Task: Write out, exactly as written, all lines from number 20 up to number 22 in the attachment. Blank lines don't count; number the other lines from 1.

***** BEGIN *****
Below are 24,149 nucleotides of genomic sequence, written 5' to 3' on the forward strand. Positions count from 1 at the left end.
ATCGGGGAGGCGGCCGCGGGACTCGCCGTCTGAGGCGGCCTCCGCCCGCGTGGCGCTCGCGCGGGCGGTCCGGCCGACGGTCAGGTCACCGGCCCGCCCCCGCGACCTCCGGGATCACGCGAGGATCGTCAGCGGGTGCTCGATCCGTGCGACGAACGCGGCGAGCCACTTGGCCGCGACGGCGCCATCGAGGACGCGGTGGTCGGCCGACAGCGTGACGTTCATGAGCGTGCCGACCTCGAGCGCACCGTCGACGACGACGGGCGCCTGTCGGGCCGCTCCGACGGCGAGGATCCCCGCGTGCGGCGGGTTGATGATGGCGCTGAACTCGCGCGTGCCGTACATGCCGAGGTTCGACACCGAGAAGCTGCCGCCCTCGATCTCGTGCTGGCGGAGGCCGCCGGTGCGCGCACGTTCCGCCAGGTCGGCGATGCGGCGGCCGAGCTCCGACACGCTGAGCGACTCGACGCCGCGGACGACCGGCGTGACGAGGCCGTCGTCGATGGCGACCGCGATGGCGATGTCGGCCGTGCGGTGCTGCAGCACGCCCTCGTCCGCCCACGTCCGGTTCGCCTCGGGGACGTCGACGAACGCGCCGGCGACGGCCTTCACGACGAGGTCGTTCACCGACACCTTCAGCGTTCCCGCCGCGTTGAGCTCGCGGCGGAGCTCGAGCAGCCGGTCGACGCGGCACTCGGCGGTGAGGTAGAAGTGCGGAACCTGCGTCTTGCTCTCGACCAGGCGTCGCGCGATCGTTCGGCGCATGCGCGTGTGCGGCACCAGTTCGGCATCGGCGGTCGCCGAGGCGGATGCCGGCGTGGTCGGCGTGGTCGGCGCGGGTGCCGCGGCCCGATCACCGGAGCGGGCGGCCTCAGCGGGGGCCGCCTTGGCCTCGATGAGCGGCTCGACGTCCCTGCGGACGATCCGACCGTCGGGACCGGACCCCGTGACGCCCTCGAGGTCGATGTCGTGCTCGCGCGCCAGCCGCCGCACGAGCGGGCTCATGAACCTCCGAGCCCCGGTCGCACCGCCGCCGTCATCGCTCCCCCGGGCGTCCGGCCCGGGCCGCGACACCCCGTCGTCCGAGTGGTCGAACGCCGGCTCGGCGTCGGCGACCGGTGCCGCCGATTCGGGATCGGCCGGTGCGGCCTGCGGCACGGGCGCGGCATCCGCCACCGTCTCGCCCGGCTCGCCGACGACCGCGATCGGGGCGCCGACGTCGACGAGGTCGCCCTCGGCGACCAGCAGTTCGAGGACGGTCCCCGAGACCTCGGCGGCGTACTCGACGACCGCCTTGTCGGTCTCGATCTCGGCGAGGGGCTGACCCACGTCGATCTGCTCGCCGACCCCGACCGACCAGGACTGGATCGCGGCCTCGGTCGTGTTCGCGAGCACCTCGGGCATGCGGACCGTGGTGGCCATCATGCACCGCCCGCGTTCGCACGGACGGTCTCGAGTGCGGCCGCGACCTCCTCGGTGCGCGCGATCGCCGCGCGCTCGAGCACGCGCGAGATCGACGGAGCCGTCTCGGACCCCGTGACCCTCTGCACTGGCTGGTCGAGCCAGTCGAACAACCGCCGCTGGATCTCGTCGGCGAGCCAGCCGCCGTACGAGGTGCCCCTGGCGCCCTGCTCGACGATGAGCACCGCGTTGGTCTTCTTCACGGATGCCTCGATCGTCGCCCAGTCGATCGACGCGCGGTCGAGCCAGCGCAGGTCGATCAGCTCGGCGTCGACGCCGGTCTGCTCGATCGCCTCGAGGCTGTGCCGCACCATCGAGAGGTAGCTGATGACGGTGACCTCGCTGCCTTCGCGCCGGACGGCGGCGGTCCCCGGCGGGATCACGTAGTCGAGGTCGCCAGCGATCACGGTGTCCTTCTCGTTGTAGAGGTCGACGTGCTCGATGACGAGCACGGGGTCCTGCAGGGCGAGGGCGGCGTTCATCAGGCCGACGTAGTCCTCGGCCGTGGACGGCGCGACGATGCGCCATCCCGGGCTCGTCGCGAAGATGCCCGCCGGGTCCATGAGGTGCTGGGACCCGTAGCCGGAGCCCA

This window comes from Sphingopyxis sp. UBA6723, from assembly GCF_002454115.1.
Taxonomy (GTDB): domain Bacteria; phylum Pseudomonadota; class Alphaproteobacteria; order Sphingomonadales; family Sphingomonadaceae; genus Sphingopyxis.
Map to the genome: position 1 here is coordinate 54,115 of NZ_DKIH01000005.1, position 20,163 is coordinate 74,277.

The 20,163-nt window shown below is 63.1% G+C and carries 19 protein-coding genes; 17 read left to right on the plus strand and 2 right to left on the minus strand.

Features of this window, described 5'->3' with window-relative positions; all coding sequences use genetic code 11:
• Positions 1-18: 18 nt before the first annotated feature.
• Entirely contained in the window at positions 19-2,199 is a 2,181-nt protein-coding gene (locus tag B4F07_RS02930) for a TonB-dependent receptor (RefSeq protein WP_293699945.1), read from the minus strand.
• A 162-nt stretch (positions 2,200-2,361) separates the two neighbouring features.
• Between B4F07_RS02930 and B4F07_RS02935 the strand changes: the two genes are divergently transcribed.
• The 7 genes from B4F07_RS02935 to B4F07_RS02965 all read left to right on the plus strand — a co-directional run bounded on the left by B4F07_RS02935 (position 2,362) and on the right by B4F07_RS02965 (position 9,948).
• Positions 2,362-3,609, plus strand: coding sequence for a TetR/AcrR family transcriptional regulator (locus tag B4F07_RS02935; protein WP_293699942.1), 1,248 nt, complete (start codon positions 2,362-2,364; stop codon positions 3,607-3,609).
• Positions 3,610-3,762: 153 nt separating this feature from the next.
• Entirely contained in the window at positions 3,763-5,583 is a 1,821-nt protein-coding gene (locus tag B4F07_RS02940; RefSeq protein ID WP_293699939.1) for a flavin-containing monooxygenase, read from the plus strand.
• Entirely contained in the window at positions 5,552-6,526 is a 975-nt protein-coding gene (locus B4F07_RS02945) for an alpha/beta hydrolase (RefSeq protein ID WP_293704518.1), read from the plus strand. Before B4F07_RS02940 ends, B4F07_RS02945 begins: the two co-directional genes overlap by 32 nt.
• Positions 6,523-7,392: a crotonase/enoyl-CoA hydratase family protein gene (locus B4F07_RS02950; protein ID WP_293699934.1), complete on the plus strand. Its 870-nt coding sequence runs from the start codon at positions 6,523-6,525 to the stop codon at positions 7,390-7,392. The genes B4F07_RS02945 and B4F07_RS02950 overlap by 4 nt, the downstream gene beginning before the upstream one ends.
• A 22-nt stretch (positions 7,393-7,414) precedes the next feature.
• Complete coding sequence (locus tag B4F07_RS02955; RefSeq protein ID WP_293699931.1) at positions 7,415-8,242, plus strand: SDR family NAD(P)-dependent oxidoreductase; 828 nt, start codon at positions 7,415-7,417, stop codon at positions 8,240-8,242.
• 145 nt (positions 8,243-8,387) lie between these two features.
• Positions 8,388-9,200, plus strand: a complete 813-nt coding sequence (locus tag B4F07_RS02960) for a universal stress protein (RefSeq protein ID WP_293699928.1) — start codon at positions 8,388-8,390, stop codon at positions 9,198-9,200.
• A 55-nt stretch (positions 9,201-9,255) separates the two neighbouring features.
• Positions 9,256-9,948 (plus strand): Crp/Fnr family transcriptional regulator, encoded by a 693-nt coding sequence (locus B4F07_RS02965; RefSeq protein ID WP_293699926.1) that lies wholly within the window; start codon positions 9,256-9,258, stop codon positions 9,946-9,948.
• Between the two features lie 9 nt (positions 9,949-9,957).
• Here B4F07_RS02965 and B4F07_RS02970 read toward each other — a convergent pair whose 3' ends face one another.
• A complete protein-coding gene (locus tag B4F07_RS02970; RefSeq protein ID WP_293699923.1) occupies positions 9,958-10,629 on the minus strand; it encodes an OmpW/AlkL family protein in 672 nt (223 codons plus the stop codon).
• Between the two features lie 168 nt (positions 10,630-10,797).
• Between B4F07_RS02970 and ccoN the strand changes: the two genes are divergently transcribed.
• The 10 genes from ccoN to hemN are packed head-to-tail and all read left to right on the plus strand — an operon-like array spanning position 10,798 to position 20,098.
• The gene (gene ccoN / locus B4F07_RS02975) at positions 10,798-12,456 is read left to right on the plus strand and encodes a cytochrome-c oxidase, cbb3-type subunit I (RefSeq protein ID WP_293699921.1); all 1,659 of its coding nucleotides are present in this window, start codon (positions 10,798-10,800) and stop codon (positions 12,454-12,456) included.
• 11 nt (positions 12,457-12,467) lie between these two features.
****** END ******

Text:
• 145 nt (positions 8,243-8,387) lie between these two features.
• Positions 8,388-9,200, plus strand: a complete 813-nt coding sequence (locus tag B4F07_RS02960) for a universal stress protein (RefSeq protein ID WP_293699928.1) — start codon at positions 8,388-8,390, stop codon at positions 9,198-9,200.
• A 55-nt stretch (positions 9,201-9,255) separates the two neighbouring features.